Sunday, October 10, 2010

Wednesday, October 06, 2010

Wednesday, April 14, 2010

Wednesday, June 10, 2009


The Incas had a myth concerning lunar eclipses that is fairly common among ancient peoples. In these stories the Moon is always attacked by some force or creature that manages to swallow the darn thing, only to be defeated in the end by some big-shot hero. For the Incas, this creature was the snake or puma, and the Moon itself was a goddess known as Mama Quilla. Analogous to her solar husband Inti, Mama Quilla was portrayed as a silver disk with a human face. She ruled over calendars and the measurement of time, and kept protective watch over married women.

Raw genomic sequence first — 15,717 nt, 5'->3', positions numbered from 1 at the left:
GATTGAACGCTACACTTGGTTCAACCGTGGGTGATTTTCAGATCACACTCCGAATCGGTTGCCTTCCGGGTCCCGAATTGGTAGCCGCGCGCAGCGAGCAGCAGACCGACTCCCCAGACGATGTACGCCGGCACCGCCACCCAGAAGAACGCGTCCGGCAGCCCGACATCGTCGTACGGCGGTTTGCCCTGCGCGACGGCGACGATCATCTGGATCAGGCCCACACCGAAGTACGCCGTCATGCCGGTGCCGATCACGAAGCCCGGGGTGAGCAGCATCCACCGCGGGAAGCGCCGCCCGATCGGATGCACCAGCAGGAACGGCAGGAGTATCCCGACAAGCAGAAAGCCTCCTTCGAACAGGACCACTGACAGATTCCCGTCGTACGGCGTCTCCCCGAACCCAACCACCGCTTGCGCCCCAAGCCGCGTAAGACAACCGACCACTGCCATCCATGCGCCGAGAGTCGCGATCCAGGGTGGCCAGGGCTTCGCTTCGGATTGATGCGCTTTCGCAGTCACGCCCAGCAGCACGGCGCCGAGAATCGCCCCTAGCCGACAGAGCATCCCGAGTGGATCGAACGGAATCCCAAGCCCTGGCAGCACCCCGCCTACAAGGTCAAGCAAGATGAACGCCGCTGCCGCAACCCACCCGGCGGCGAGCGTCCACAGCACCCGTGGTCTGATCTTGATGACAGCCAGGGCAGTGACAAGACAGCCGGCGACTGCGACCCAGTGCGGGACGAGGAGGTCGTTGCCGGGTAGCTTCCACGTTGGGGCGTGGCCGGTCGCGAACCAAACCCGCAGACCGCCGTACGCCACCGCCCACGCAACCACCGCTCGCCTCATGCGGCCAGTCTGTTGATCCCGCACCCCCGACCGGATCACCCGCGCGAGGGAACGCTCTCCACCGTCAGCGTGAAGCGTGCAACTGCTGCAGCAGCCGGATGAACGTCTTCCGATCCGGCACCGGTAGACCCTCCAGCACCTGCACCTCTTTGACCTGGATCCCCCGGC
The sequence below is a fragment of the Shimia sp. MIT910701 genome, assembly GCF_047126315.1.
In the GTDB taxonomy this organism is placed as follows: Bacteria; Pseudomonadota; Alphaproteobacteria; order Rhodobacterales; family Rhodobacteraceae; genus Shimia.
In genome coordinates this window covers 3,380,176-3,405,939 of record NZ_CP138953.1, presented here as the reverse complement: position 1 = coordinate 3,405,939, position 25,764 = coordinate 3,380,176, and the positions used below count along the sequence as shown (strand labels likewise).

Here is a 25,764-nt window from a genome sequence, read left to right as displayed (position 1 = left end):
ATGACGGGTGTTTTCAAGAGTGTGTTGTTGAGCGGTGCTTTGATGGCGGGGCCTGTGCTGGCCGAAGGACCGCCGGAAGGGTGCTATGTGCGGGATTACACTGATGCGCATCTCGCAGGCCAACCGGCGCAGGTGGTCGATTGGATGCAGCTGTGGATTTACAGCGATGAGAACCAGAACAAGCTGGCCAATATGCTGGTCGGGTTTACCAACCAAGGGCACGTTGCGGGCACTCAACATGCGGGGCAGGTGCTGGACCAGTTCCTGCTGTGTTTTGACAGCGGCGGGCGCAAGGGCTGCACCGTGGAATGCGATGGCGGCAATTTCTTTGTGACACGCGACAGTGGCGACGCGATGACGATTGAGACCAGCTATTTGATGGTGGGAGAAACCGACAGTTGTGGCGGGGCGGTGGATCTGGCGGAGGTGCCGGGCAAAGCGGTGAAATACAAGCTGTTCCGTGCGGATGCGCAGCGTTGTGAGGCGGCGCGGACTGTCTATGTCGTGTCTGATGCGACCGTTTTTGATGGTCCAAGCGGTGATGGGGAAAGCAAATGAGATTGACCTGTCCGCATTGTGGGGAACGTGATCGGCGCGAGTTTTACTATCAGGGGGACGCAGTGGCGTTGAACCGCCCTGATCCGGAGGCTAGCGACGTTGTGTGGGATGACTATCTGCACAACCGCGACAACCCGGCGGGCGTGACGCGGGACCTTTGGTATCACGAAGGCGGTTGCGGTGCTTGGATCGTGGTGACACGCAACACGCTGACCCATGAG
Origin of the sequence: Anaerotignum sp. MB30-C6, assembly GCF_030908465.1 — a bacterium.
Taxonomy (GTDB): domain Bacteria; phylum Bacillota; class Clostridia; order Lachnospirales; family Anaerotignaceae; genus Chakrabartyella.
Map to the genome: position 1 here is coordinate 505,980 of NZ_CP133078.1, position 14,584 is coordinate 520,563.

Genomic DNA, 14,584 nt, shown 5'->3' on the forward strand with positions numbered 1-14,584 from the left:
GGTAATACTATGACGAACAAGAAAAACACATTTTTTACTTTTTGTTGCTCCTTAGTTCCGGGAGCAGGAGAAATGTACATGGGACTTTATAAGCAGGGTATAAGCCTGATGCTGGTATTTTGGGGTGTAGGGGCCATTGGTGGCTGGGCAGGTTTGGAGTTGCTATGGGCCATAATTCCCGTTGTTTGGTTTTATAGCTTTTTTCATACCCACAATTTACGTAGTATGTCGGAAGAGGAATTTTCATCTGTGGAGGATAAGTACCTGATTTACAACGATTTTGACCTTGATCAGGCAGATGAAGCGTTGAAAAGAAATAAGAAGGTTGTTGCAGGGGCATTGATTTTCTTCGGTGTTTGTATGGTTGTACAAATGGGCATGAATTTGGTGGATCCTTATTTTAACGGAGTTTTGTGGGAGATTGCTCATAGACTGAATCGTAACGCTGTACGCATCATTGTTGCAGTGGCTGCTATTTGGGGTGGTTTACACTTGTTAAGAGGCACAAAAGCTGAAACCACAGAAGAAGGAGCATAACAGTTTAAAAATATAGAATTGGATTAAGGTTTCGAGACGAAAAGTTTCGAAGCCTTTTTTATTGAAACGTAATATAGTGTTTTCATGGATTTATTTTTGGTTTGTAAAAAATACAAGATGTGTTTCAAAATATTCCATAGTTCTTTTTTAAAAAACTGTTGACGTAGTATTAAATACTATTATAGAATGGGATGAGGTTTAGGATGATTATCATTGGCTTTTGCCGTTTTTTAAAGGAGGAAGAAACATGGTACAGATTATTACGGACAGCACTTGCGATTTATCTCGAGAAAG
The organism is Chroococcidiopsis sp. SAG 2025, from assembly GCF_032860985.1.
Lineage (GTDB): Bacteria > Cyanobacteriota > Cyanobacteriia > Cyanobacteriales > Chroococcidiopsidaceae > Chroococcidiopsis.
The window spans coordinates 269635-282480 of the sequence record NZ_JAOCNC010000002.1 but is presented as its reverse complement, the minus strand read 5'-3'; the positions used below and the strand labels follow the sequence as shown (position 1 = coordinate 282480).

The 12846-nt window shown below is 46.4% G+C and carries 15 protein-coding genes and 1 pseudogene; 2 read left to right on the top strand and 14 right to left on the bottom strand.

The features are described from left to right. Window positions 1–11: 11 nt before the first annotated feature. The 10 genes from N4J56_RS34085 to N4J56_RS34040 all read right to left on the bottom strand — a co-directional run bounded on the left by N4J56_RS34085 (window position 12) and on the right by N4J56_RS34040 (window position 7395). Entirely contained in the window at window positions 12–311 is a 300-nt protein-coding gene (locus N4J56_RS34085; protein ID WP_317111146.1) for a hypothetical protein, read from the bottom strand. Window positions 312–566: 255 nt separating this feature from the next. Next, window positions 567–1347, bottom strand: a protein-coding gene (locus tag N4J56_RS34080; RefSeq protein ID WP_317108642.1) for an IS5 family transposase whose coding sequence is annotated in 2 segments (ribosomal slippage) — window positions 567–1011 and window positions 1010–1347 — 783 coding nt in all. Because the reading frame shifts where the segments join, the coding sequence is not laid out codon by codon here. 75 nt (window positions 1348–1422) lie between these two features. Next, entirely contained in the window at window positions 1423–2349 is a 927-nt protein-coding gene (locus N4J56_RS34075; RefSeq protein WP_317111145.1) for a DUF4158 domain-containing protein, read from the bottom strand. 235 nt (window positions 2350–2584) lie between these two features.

About Me

Sao Paulo, Madrid, Brazil
Fefe Talavera’s monster paintings are metaphors for strong and subconscious human emotions like anger, fear, dreams or desire. The colourful fantastic beasts which she connects with the “dark side” of her inner self stand for the artist’s cultural roots as well as the primary and powerful energy of her work in the streets all over the world. Born in 1979 Fefe was brought up as a native half Mexican, half Brazilian in São Paulo where she lives until today besides her second home in Madrid, Spain. Interested in all kind of “underground” movements, the typical and unique stylistic freedom of the internationally renowned Street Art and Graffiti scene of her hometown made an important impression on the artist. Her raw creative energy thus found much more correspondence in the angled, tribal-like style she developed while working in the streets, than in her studies in fine arts which she finished with a Bachelor at the FAAP in São Paulo. Showing at galleries and accepting certain rules, limits and intolerances of the art market system represent a contradiction for Fefe who is mainly interested in finding public ways to express herself and a common way of communication.